The number of U.S. adults with type 2 diabetes is on track to double or triple by 2050, according to the Centers for Disease Control and Prevention. That's one in three adults.
Researchers attribute the rapid increase in diabetes to the fact that more people are being diagnosed with diabetes earlier in life. This allows them to better control it through diet and medication adjustments, and thus, living longer. The report was published in the journal Population Health Metrics .
Diabetes ranks as the No. 1 cause of adult blindness, kidney failure and limb amputations, not to mention its affect on stroke, heart attacks, certain kinds of cancer, dementia and lung disease. The CDC estimates the current cost of diabetes at $174 billion annually. That could double over the next 20 years, according to the American Diabetes Association.
Here is information from the National Institute of Health on diabetes management.
Things to Do Every Day for Good Diabetes Care
Follow the healthy eating plan that you and your doctor or dietitian have worked out.
Be active a total of 30 minutes most days. Ask your doctor what activities are best for you.
Take your medicines as directed.
Check your blood glucose every day. Each time you check your blood glucose, write the number in a record book.
Check your feet every day for cuts, blisters, sores, swelling, redness, or sore toenails.
Brush and floss your teeth every day.
Control your blood pressure and cholesterol.
Things for Your Health Care Provider to Look at Every Time You Have a Checkup
Show your blood glucose records to your health care provider.
Tell your health care provider if you often have low blood glucose or high blood glucose.
Talk with your health care provider about how much you should weigh.
Talk about ways to reach your goal that will work for you.
The goal for most people with diabetes is less than 130/80. Ask your health care provider about ways to reach your goal.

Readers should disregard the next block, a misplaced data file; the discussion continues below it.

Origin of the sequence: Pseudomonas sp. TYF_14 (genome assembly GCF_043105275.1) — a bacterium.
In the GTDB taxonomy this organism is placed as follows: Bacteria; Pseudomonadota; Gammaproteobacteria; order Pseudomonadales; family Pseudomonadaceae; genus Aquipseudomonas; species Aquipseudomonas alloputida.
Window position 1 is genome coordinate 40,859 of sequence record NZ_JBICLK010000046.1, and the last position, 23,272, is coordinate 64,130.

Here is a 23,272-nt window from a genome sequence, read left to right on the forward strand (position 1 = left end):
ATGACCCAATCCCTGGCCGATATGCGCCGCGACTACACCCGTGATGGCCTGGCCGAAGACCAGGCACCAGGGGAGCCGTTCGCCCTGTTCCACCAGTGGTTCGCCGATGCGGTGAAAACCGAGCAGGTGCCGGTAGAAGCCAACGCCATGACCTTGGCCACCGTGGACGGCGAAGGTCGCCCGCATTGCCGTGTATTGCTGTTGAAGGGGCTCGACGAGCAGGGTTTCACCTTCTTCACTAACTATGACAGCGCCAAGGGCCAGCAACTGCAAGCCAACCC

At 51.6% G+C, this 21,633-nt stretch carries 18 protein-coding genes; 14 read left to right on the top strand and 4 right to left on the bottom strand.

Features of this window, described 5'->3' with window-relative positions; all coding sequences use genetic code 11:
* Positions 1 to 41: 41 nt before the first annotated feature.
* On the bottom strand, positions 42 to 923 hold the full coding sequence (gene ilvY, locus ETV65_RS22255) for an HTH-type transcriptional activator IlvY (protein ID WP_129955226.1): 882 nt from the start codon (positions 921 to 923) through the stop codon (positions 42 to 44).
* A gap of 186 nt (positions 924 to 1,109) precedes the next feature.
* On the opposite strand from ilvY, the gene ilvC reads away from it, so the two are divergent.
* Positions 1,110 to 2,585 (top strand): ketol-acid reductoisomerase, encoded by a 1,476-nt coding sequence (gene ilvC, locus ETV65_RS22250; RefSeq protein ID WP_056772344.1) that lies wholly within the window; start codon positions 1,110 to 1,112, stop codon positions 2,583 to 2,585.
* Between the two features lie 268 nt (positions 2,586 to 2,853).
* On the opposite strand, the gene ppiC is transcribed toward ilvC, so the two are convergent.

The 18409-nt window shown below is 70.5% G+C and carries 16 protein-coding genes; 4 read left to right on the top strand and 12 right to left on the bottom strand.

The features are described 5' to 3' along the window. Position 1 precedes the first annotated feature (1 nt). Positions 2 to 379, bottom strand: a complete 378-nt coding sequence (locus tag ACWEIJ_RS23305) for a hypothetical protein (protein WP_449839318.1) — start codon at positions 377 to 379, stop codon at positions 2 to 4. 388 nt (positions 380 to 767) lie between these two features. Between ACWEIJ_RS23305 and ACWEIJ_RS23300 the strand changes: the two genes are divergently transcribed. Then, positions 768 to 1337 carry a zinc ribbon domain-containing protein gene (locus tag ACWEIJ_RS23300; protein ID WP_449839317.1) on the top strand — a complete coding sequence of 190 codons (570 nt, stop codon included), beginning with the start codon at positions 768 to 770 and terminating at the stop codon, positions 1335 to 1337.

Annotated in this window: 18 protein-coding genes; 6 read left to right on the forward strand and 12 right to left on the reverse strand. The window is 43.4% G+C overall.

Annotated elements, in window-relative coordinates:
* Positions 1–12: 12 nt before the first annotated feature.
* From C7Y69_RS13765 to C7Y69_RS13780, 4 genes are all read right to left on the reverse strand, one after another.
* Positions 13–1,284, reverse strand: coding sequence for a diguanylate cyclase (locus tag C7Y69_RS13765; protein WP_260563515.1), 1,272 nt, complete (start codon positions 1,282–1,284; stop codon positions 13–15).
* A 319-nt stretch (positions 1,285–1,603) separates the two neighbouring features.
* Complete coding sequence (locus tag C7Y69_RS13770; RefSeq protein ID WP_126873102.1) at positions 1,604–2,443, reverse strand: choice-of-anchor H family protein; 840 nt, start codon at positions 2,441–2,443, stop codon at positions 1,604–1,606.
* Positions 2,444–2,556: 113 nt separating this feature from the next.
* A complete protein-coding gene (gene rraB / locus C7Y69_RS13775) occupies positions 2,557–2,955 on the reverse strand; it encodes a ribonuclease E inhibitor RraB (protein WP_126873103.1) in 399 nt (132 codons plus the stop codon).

Talk with your health care provider about any problems you have had with your medicines.
Ask your health care provider to check your feet for problems.
Talk with your health care provider about what you do to stay active.
Talk about what you eat, how much you eat, and when you eat.
Ask your health care provider about ways to handle stress.
If you smoke, talk with your health care provider about how you can quit.
Things for You or Your Health Care Provider to Do at Least Once or Twice a Year
Have an A1C blood test at least twice a year. Your result will tell you what your average blood glucose level was for the past 2 to 3 months.
Get a blood test to check your total cholesterol—aim for below 200; LDL—aim for below 100; HDL—men: aim for above 40; women: aim for above 50; triglycerides—aim for below 150.
Once a year, get a urine test to check for protein. At least once a year, get a blood test to check for creatinine. The results will tell you how well your kidneys are working.
See an eye care professional once a year for a complete eye exam.
See your dentist twice a year for a cleaning and checkup.
Ask your health care provider to check your feet to make sure your foot nerves and your blood circulation are OK.
Get a flu shot each year.
Get a pneumonia vaccine if you’re over 64 and your shot was more than 5 years ago.